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Fiona held her talisman stone, Godith, in her hand and gazed at it. It was not as if she did not have every line of the intricate carvings and runes on the surface of the translucent stone memorized, or had not studied and restudied the intertwined patterns. All her life she had worn the stone. Hours upon hours had been spent contemplating it.

The stone had been an irregular teardrop of dull blue-black granite hanging from a leather lanyard around her neck until last ByreDaye when reunion with the parent jewel, Clovenstone, transformed the blue-black granite to a glowing blue-cast opalescent jewel and the leather lanyard to a braided gold chain. Fiona still marveled at this miracle of magic. She turned the stone in her hand, reflectively.

Have I been taking the right course? I wish you’d give me some guidance. I wish I knew more about you.
Godith glowed mutely at her, its luminescence breaking into the twilight of the damp, dingy dungeon cell. Cormac, the fyr derrig, snored from his bed on a heap of straw nearby. Fiona sighed and dropped the stone back under her heavy wool belted kirtle. She leaned back against the ragged granite wall of the cell. The cold from the rough stone seeped through her brown woolen cloak, so she sat forward again. Her back was tired.

She was tense. They were late with the food tonight. She was so hungry.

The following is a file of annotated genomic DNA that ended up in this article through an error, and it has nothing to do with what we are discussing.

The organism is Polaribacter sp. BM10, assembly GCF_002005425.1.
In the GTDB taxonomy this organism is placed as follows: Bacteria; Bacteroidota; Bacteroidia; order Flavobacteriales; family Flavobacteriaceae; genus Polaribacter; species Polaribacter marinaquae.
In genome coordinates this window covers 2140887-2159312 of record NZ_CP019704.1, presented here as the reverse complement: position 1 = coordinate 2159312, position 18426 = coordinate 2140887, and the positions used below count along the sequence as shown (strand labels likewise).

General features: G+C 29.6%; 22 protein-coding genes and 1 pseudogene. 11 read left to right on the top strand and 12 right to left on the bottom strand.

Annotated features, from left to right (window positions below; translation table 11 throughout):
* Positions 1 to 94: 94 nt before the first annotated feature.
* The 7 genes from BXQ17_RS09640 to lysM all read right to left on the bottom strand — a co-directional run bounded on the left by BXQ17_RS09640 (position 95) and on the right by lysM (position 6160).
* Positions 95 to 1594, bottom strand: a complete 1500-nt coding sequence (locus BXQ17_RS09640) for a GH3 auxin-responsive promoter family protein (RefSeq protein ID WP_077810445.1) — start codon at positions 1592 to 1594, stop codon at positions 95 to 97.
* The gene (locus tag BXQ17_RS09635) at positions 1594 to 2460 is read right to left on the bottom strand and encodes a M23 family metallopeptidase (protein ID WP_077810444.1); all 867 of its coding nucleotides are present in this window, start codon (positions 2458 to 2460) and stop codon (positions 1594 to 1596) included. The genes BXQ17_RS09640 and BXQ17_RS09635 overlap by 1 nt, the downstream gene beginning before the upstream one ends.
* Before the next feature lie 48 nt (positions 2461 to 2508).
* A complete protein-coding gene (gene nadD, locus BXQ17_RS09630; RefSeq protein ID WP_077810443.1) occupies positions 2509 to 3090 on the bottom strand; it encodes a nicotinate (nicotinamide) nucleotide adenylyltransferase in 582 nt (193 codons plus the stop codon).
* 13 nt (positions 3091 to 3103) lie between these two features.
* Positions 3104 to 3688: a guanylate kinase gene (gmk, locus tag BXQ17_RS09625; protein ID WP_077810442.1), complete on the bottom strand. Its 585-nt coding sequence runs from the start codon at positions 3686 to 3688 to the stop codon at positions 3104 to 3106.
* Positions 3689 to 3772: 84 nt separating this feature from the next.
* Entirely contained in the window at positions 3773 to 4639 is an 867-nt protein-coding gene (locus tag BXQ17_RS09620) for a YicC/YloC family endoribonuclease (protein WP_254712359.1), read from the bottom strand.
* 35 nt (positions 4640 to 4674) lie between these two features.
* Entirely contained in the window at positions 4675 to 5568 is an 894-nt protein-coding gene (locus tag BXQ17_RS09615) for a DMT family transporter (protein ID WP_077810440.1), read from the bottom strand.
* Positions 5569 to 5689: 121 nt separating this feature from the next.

She hauled herself to her feet, scraping her cold dry hands on the undressed ashlars of the wall as she grabbed it for support. She ached from the chill and from sitting in a cramped position on the stone floor of the tiny cell. She turned toward the uncovered hole in the wall that served as a window and looked out. The crashing of waves against the cliffs far below her made her shiver. Chill breezes of southern winter dragged icy fingers across her face and stirred her dark brown hair, cut short at the sides to be out of the way of her shooting. She shivered again, not only from the cold, but also from the thought of what lay ahead.

And she worried about Talorg. Was he still chained in a dank stable, or was the powerful winged lorynx flying over Lord Cerlic’s holdings on an early evening patrol? She pictured Cerlic's sentry on Talorg’s back digging his spurs in the lorynx’ silky gray sides and yanking on the choke chain around his neck. Fiona clenched her fist and pounded on the rough stone window ledge.